Lizzy Willmington

PhD researcher at Cardiff Law and Global Justice, Cardiff Law School

Lizzy has been interested in art activism and law since her BA in Art History, where she explored examples of art activism and direct action to challenge conceptions women’s bodily autonomy, the right to safe and legal abortion and international law through the organisation Women on Wave. After she completed her degree at Leeds University she worked at Amnesty International Australia, where she was a community campaigner and explored the use of art in engaging people in concepts and issues of human rights, particularly the right to asylum. Lizzy returned to London to complete her MA in International and Comparative Legal Studies at SOAS, where she was able to explore the performativity of law and art as a discursive space to challenge the production of binary and (il)legal subjects through the law. She went on to be involved in community lead policy approaches, such as the London Fairness Commission, before starting a PhD at Cardiff Law School in 2017. Lizzy is also part of the Who Are We? Project (, a three year project hosted by Tate Exchange which brings together artists, activists and academics to reflect on identity, belonging, migration and citizenship through arts and audience participation.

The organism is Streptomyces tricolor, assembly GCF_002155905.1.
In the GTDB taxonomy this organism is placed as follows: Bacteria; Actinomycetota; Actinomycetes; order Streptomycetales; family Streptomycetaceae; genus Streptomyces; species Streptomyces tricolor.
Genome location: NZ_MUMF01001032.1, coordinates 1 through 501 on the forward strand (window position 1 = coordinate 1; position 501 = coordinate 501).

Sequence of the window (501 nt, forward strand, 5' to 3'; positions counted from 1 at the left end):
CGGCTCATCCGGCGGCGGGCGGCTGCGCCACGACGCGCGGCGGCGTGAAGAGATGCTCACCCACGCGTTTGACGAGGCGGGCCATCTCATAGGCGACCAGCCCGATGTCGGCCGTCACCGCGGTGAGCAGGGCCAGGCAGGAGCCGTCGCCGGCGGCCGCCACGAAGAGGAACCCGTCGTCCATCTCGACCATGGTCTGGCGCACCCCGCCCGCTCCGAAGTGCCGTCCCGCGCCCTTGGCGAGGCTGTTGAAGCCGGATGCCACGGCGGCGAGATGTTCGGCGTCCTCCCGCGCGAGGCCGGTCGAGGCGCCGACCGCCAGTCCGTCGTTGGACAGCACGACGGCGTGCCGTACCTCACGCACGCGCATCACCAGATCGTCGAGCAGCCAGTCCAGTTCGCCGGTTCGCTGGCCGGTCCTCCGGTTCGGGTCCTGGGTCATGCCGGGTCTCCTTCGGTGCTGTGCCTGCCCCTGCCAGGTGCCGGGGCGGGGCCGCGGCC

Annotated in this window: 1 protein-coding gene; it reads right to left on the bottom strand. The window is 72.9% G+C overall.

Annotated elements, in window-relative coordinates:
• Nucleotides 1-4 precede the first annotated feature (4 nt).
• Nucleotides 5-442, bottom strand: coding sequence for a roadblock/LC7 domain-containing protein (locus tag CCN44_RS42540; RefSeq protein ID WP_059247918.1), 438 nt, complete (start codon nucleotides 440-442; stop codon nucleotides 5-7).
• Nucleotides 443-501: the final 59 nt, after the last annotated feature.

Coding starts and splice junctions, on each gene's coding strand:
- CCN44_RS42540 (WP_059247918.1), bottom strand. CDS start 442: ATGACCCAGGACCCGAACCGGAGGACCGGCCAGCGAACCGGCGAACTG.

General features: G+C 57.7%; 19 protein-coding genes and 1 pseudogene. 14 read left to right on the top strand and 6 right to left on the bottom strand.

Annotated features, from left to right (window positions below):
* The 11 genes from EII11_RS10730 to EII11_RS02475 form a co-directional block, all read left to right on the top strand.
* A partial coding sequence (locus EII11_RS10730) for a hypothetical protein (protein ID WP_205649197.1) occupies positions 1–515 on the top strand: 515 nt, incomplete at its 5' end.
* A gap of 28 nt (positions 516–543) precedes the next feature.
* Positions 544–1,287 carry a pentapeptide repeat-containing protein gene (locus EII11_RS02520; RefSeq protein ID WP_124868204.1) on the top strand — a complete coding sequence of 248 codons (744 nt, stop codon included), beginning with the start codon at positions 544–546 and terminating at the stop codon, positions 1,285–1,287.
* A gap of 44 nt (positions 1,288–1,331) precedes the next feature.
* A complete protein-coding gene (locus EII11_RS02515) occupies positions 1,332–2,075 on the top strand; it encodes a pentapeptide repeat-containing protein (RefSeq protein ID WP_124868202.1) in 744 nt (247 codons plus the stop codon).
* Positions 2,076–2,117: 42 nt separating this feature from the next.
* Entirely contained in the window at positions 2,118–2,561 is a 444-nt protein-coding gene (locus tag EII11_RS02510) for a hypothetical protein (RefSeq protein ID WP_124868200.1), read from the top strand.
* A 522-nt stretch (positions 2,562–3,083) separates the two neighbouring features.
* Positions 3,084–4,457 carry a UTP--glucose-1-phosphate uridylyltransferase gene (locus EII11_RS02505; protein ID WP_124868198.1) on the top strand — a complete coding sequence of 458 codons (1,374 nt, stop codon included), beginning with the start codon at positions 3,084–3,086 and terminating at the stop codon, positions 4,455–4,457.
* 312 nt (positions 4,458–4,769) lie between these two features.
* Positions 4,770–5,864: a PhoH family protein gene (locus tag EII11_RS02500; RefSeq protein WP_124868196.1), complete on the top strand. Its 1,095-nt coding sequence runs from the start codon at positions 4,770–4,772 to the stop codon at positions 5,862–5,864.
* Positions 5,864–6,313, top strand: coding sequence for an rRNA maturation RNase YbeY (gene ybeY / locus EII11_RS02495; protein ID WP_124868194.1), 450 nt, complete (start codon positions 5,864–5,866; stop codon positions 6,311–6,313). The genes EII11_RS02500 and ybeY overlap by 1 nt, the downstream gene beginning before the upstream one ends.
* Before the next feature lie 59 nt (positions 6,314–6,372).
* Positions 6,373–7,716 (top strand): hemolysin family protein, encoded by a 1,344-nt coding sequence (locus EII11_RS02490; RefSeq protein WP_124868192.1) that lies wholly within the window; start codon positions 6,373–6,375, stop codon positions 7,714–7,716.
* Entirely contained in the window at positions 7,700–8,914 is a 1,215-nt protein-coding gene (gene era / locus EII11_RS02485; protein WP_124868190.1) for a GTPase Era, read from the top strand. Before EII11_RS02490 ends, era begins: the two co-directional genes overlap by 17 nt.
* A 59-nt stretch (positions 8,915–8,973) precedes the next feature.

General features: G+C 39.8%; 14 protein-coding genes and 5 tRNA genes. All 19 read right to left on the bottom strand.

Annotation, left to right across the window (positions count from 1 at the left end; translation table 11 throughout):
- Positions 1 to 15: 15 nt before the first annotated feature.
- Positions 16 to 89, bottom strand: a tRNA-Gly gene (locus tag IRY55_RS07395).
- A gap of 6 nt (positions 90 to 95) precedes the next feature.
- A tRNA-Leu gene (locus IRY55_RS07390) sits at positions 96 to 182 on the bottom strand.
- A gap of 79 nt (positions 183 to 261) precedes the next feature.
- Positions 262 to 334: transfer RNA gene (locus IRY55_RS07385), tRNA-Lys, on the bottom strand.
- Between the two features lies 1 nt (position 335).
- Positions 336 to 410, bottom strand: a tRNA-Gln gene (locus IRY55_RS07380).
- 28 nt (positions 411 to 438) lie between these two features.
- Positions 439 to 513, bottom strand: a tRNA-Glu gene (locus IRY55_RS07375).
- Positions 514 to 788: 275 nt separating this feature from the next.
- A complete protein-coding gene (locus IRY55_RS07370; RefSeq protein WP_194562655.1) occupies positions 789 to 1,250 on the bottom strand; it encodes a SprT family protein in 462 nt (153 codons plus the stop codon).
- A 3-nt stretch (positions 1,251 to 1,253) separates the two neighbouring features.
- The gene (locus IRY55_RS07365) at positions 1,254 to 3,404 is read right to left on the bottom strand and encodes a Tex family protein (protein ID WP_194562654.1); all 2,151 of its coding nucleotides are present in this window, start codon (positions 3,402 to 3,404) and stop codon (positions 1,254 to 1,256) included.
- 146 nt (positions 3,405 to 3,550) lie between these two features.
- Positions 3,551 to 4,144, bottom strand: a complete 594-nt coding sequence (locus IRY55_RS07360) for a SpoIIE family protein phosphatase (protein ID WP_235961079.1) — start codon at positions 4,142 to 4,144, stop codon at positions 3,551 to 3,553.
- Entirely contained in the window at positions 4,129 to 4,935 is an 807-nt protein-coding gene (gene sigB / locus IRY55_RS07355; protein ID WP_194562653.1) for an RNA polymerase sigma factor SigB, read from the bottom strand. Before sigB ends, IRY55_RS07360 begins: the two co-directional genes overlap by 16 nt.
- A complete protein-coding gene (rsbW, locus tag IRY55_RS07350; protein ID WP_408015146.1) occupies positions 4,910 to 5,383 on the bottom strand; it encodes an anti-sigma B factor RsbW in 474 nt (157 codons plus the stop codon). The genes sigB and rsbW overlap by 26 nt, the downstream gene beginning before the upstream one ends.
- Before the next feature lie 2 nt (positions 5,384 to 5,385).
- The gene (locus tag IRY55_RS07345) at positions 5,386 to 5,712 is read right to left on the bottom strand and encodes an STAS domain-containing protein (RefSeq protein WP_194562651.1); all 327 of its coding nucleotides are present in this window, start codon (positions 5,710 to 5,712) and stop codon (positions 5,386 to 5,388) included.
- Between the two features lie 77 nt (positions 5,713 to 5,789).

Lizzy’s research interests lie in the intersections of law, art and protest, and the opportunities that arise when these interlink. Her PhD research focuses on the outsourcing of border control responsibilities to third/transition countries such as through the EU-Turkey Statement and agreements between the EU and Libya as well as third parties within the UK through the production of the ‘hostile environment’. Lizzy is exploring counter narratives to these measures, focusing on grassroots and creative resistance which centre the voices of those who are the subjects of law rather than the makers or enforcers of laws.

Lizzy is interested in collaborating broadly on writing/events/actions around resistances to immigration law and policy both within the UK and internationally, particularly but not exclusively in terms of outsourcing, security and the use of humanitarian aid.

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